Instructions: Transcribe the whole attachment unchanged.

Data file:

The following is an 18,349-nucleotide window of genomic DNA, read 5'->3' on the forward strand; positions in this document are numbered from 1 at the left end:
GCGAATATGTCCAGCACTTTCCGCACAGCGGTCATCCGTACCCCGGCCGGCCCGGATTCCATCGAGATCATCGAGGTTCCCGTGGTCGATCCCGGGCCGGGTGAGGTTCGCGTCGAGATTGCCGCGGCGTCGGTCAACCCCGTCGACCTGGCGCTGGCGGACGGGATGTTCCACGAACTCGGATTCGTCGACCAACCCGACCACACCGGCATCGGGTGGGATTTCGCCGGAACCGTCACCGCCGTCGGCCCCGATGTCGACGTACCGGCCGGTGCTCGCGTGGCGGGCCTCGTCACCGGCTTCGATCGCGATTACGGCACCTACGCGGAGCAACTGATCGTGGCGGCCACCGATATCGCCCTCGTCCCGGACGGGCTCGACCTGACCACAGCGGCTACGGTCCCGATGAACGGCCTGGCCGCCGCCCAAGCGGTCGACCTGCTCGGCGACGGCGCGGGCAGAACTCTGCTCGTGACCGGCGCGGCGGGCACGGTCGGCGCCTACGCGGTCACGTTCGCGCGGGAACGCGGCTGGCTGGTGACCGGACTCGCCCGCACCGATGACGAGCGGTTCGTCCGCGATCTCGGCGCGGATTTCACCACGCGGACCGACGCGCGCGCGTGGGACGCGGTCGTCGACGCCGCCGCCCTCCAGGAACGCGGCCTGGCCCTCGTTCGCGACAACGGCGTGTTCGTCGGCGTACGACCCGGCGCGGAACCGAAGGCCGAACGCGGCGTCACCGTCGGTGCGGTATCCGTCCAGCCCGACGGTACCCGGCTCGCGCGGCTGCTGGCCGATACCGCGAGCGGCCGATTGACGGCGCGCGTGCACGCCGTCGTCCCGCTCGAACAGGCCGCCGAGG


The following is an 18,349-nucleotide window of genomic DNA, read 5'->3' on the forward strand; positions in this document are numbered from 1 at the left end:
GCGAATATGTCCAGCACTTTCCGCACAGCGGTCATCCGTACCCCGGCCGGCCCGGATTCCATCGAGATCATCGAGGTTCCCGTGGTCGATCCCGGGCCGGGTGAGGTTCGCGTCGAGATTGCCGCGGCGTCGGTCAACCCCGTCGACCTGGCGCTGGCGGACGGGATGTTCCACGAACTCGGATTCGTCGACCAACCCGACCACACCGGCATCGGGTGGGATTTCGCCGGAACCGTCACCGCCGTCGGCCCCGATGTCGACGTACCGGCCGGTGCTCGCGTGGCGGGCCTCGTCACCGGCTTCGATCGCGATTACGGCACCTACGCGGAGCAACTGATCGTGGCGGCCACCGATATCGCCCTCGTCCCGGACGGGCTCGACCTGACCACAGCGGCTACGGTCCCGATGAACGGCCTGGCCGCCGCCCAAGCGGTCGACCTGCTCGGCGACGGCGCGGGCAGAACTCTGCTCGTGACCGGCGCGGCGGGCACGGTCGGCGCCTACGCGGTCACGTTCGCGCGGGAACGCGGCTGGCTGGTGACCGGACTCGCCCGCACCGATGACGAGCGGTTCGTCCGCGATCTCGGCGCGGATTTCACCACGCGGACCGACGCGCGCGCGTGGGACGCGGTCGTCGACGCCGCCGCCCTCCAGGAACGCGGCCTGGCCCTCGTTCGCGACAACGGCGTGTTCGTCGGCGTACGACCCGGCGCGGAACCGAAGGCCGAACGCGGCGTCACCGTCGGTGCGGTATCCGTCCAGCCCGACGGTACCCGGCTCGCGCGGCTGCTGGCCGATACCGCGAGCGGCCGATTGACGGCGCGCGTGCACGCCGTCGTCCCGCTCGAACAGGCCGCCGAGG